The headwaters of the Lehigh River and all of its lakes and streams that feed it are considered special protection waters because of their high water quality1. Recently, the Pennsylvania Department of Environmental Protection awarded the upper Lehigh River basin, from the source in Wayne County to the River’s confluence with Tobyhanna Creek in Monroe County, Exceptional Value status. This gave over 219 steam miles the highest classification and level of protection provided by law2.
Many of the waters are also great trout fisheries, popular with both residents and visitors. The Pennsylvania Fish & Boat Commission has recognized several streams for their wild brook trout habitat and two streams (Sand Spring Creek and Ash Creek) have been classified as Class A wild trout waters for brook trout.
Over 40% of the watershed is owned by the Commonwealth of Pennsylvania and managed as State Forest, Park or Game Lands. These include the Lackawanna State Forest, Gouldsboro State Park, Game Land 135, and portions of State Game Lands 91, 127 and 312.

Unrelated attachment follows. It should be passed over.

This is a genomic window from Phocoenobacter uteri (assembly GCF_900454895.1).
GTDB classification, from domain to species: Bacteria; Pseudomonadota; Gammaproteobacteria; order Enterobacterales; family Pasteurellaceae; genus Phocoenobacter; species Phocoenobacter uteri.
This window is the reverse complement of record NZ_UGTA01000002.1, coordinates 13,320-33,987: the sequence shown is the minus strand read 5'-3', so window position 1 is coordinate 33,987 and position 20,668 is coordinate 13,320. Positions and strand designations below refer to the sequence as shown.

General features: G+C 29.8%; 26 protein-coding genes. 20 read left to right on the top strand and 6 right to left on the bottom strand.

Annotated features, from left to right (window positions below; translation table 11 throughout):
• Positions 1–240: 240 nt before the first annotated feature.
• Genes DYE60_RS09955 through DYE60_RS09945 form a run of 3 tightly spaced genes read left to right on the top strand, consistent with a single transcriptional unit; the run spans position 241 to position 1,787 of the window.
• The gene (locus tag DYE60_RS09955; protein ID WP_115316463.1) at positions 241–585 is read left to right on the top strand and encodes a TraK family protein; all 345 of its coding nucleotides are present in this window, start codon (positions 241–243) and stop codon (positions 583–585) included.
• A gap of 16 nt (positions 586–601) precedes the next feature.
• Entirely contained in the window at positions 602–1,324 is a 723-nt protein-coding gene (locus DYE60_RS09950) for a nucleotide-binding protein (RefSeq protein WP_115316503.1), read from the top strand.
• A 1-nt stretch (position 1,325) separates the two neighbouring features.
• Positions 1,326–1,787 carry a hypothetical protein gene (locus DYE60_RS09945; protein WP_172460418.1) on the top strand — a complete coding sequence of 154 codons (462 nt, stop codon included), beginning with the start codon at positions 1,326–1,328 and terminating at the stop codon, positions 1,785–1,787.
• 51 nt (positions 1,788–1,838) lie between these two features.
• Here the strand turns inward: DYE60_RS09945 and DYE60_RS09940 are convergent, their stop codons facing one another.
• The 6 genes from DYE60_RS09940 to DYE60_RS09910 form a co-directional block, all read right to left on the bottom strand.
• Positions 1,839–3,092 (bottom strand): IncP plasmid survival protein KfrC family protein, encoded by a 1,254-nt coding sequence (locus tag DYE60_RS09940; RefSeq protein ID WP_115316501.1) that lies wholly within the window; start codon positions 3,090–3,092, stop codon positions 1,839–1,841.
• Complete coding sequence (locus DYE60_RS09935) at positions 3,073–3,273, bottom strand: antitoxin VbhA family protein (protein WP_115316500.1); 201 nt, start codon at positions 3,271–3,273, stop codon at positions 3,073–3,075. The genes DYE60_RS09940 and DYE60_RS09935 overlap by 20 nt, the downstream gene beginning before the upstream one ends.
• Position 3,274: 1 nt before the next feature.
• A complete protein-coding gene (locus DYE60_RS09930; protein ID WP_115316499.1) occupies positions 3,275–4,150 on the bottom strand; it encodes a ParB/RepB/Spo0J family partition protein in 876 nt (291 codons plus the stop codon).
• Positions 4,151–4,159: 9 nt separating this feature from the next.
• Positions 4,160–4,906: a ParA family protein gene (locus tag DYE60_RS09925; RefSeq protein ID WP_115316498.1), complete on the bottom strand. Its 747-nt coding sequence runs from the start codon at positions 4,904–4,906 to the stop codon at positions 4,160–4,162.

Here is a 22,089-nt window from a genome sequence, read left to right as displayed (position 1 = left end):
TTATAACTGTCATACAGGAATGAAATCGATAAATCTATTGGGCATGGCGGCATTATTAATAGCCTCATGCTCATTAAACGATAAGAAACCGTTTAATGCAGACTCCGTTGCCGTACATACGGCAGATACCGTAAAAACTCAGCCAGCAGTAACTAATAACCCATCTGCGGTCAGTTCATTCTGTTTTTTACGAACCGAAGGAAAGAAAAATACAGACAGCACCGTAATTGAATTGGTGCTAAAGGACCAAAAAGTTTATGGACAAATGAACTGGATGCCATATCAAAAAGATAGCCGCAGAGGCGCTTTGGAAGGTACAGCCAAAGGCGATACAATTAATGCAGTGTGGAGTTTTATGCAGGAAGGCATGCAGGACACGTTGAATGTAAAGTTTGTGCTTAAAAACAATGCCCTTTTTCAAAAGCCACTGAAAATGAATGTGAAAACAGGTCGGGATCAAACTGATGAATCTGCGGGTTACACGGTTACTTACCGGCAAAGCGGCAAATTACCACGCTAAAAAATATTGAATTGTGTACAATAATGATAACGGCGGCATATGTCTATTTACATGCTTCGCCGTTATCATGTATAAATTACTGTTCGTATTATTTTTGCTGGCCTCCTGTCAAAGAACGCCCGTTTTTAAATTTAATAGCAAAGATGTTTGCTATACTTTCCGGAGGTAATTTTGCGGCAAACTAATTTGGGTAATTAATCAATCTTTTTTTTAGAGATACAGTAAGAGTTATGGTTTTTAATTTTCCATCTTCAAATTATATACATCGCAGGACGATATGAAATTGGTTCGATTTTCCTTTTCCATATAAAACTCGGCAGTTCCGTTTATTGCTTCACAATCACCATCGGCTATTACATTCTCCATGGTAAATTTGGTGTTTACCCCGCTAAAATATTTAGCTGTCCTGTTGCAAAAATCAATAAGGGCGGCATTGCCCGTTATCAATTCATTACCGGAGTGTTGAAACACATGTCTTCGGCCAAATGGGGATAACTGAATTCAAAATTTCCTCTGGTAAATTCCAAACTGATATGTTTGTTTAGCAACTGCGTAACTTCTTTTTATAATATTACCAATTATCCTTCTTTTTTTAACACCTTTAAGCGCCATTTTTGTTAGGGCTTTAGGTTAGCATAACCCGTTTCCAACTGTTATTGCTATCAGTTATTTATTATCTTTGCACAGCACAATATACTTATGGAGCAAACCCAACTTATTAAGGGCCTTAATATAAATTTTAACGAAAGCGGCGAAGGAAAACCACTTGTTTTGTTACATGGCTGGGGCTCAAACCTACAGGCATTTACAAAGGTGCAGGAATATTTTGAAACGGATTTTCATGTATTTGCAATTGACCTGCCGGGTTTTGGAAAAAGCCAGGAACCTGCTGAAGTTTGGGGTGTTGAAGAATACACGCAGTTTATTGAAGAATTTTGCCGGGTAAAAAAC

In 1993, The Nature Conservancy named the Pocono Plateau and surrounding mountaintop ridges one of the world’s “Last Great Places.” The area, which includes the headwaters of the Lehigh River, harbors the highest concentration of globally rare plants, animals and habitats in Pennsylvania. This designation makes the Pocono Plateau 1 of less than 100 sites worldwide to receive such a distinction.
The land area that drains into the headwaters of the Lehigh River, known as its watershed, covers more than 90 square miles. It is located in 9 townships in 4 different counties. This includes parts of Clifton, Covington and Thornhurst townships in Lackawanna County, Coolbaugh and Tobyhanna townships in Monroe County, Lehigh and Sterling townships in Wayne County and Bear Creek and Buck townships in Luzerne County.